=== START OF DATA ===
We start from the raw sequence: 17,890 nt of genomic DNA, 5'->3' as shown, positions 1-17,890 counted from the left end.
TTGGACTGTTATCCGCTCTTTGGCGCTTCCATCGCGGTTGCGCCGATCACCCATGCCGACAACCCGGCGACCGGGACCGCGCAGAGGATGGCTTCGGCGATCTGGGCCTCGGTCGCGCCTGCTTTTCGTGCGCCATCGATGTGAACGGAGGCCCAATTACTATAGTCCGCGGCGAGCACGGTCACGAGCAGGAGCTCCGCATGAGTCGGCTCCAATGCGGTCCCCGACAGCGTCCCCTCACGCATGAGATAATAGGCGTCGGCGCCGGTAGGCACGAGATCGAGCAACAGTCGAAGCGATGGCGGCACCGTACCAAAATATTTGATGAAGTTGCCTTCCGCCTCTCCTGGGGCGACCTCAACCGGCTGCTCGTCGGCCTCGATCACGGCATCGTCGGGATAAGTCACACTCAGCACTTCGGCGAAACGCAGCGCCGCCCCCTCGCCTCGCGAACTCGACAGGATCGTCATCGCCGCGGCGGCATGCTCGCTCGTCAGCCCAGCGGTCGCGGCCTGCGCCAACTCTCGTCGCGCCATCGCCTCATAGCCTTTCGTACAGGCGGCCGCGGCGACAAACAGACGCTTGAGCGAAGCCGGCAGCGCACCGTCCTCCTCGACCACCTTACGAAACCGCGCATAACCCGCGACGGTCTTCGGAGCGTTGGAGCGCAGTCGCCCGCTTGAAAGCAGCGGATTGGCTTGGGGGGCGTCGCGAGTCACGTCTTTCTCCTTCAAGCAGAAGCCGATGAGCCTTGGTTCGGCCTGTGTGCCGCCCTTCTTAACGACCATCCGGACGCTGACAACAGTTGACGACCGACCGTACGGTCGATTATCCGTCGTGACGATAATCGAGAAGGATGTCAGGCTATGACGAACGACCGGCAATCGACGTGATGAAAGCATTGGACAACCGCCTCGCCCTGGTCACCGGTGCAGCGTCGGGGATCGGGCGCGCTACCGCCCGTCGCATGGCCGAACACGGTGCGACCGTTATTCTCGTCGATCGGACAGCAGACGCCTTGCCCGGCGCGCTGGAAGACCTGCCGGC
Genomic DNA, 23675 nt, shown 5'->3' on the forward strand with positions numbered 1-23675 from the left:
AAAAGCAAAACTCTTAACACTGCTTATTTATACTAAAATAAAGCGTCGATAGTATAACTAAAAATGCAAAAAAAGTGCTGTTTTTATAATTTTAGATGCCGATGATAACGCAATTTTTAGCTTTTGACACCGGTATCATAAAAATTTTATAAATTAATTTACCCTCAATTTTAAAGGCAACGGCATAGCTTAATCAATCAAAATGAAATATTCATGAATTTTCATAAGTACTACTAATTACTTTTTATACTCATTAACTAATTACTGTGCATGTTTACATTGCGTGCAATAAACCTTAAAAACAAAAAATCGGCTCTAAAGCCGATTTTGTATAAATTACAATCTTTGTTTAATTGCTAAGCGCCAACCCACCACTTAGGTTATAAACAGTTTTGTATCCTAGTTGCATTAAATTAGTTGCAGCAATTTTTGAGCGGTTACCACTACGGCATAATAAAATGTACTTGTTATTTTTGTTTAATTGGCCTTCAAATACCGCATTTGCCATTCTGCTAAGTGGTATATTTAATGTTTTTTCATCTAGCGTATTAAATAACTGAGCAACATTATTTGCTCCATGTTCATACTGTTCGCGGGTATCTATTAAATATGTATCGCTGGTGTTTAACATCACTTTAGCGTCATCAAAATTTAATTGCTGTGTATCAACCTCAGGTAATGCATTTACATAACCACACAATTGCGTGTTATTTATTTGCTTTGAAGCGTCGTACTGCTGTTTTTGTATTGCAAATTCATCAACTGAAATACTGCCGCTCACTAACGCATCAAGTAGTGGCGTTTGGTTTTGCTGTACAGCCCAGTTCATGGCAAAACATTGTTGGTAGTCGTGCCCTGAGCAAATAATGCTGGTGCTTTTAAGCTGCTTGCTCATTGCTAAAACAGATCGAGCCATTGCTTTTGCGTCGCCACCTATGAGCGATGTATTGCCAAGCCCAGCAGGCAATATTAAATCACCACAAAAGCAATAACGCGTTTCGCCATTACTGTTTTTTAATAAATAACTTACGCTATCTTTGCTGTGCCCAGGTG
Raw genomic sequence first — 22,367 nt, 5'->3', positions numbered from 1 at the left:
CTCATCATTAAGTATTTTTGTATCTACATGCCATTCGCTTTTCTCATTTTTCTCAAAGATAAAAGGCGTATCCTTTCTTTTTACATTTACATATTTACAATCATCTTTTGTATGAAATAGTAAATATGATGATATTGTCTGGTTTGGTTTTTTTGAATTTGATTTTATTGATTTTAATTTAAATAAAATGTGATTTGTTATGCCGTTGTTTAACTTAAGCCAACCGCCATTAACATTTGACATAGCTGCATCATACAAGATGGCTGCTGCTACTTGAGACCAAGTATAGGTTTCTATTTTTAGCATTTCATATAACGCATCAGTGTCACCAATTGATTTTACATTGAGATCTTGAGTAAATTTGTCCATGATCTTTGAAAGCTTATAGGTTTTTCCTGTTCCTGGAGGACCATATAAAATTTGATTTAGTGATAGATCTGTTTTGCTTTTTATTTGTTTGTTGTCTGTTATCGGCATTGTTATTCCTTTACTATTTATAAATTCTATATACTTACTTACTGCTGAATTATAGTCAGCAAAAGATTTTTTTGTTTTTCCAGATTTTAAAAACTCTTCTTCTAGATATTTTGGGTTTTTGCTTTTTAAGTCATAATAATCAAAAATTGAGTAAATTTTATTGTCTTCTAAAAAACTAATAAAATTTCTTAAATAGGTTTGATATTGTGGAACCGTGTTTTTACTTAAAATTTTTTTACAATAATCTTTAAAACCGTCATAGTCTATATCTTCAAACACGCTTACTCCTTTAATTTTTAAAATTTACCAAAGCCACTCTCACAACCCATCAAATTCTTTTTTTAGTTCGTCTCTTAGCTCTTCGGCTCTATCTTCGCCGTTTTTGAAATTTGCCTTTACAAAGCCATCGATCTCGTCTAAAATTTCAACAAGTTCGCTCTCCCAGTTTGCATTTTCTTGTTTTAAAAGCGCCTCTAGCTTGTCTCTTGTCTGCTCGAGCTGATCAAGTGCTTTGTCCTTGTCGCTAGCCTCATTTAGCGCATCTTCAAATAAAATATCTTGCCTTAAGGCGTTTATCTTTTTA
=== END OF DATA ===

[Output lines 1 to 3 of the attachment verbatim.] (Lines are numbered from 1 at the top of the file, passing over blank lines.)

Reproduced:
We start from the raw sequence: 17,890 nt of genomic DNA, 5'->3' as shown, positions 1-17,890 counted from the left end.
TTGGACTGTTATCCGCTCTTTGGCGCTTCCATCGCGGTTGCGCCGATCACCCATGCCGACAACCCGGCGACCGGGACCGCGCAGAGGATGGCTTCGGCGATCTGGGCCTCGGTCGCGCCTGCTTTTCGTGCGCCATCGATGTGAACGGAGGCCCAATTACTATAGTCCGCGGCGAGCACGGTCACGAGCAGGAGCTCCGCATGAGTCGGCTCCAATGCGGTCCCCGACAGCGTCCCCTCACGCATGAGATAATAGGCGTCGGCGCCGGTAGGCACGAGATCGAGCAACAGTCGAAGCGATGGCGGCACCGTACCAAAATATTTGATGAAGTTGCCTTCCGCCTCTCCTGGGGCGACCTCAACCGGCTGCTCGTCGGCCTCGATCACGGCATCGTCGGGATAAGTCACACTCAGCACTTCGGCGAAACGCAGCGCCGCCCCCTCGCCTCGCGAACTCGACAGGATCGTCATCGCCGCGGCGGCATGCTCGCTCGTCAGCCCAGCGGTCGCGGCCTGCGCCAACTCTCGTCGCGCCATCGCCTCATAGCCTTTCGTACAGGCGGCCGCGGCGACAAACAGACGCTTGAGCGAAGCCGGCAGCGCACCGTCCTCCTCGACCACCTTACGAAACCGCGCATAACCCGCGACGGTCTTCGGAGCGTTGGAGCGCAGTCGCCCGCTTGAAAGCAGCGGATTGGCTTGGGGGGCGTCGCGAGTCACGTCTTTCTCCTTCAAGCAGAAGCCGATGAGCCTTGGTTCGGCCTGTGTGCCGCCCTTCTTAACGACCATCCGGACGCTGACAACAGTTGACGACCGACCGTACGGTCGATTATCCGTCGTGACGATAATCGAGAAGGATGTCAGGCTATGACGAACGACCGGCAATCGACGTGATGAAAGCATTGGACAACCGCCTCGCCCTGGTCACCGGTGCAGCGTCGGGGATCGGGCGCGCTACCGCCCGTCGCATGGCCGAACACGGTGCGACCGTTATTCTCGTCGATCGGACAGCAGACGCCTTGCCCGGCGCGCTGGAAGACCTGCCGGC
Genomic DNA, 23675 nt, shown 5'->3' on the forward strand with positions numbered 1-23675 from the left: